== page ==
Although the results obtained from these simulations in the virtual demos are not real measured data and cannot be considered as an immutable truth, they constitute a very powerful tool to gauge the replicability potential of the BRESAER system elsewhere and in different climatic zones.
Do the same tech solutions work in different climates/different-use buildings?
This question, in fact, links with the previous one. The results obtained from the “virtual demos” indicate that, in general, the payback of the BRESAER system is close to our target of about 7 years for most of the 4 virtual demonstrators analysed. However, this would only be achieved if the technology solutions are chosen and tweaked according to the specific climate and the use of the building in question. The results clearly show how the system needs to adapt.
In other words, there is no a single configuration of the BRESAER system that is optimal for all buildings and, in fact, that's the beauty of the system.
Can you walk through the main components of the system? And are they available and operational?
The retrofit tools are intended to assist designers, architects and building owners in selecting and assessing the system with regard to a specific target building. The tools are fully available for download and/or free use at the project’s webpage by any interested stakeholder.
Basically, there are three tools, developed to guide and support the implementation and market uptake of BRESAER system, with complementary and different uses: BRES-DES is a web-based estimation tool that provides a series of technological combinations and energy saving estimates, based on a series of conditions specified by the user. It is intended for use in the early design stages of an energy retrofit using our system for building envelopes. Through this tool, we aim to help retrofit designers and stakeholders to advance their projects and obtain design suggestions and energy saving estimates, starting from existing data.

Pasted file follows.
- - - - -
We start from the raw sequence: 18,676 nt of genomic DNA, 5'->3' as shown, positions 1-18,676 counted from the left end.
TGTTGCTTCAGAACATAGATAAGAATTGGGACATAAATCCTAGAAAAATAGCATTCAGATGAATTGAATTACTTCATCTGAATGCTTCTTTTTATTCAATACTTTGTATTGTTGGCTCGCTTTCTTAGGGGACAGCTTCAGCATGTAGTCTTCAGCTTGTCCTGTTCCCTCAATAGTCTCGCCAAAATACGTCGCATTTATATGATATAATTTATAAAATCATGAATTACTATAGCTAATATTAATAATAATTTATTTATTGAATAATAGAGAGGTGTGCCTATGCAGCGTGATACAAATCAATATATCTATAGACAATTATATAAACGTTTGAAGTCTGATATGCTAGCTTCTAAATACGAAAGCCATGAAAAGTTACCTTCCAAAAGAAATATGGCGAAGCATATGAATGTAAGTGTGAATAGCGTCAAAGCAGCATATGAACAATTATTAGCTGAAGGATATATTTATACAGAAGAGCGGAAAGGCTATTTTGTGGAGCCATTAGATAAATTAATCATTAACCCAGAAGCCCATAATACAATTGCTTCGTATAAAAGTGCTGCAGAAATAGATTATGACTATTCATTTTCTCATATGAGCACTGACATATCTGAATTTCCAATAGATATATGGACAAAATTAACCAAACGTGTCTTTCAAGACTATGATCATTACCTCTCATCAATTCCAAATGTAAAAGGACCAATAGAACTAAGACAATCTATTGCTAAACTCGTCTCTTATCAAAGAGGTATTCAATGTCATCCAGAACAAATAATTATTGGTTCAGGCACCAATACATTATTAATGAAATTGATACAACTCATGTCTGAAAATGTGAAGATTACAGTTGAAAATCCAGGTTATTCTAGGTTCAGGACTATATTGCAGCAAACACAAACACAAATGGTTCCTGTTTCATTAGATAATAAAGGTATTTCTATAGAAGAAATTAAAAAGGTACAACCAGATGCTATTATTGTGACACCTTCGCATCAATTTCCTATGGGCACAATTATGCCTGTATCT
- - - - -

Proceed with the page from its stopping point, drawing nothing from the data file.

BRESAER geocluster is a web-based tool to visualise the potential of the system on a map of Europe. The tool enables the user to get an indication of the energy saving potential and the investment cost of different BRESAER envelope configurations for all geoclusters in Europe. Furthermore, single aspect information related to building stock, climate and costs is given by the tool to help the user to indicate the potential impact and applicability of the project’s concept.
BRESAER BIM tool assists designers in assessing and configuring the system for a specific target building. The tool consists of two parts: CAD software with additions to support the BRESAER system, and an analysis tool launched from the CAD software. Currently the BIM tool is available as a Revit plugin.
What has been the reaction, have these tools been used already?
It is still too early to make a final assessment about user acceptance of the tools as the project has not yet ended. However, they have sparked much interest among external beta testers who have used them. So far, we're pleased with initial acceptance and confident in the tools' potential to be adopted by a range of building stakeholders.
By Mark Thompson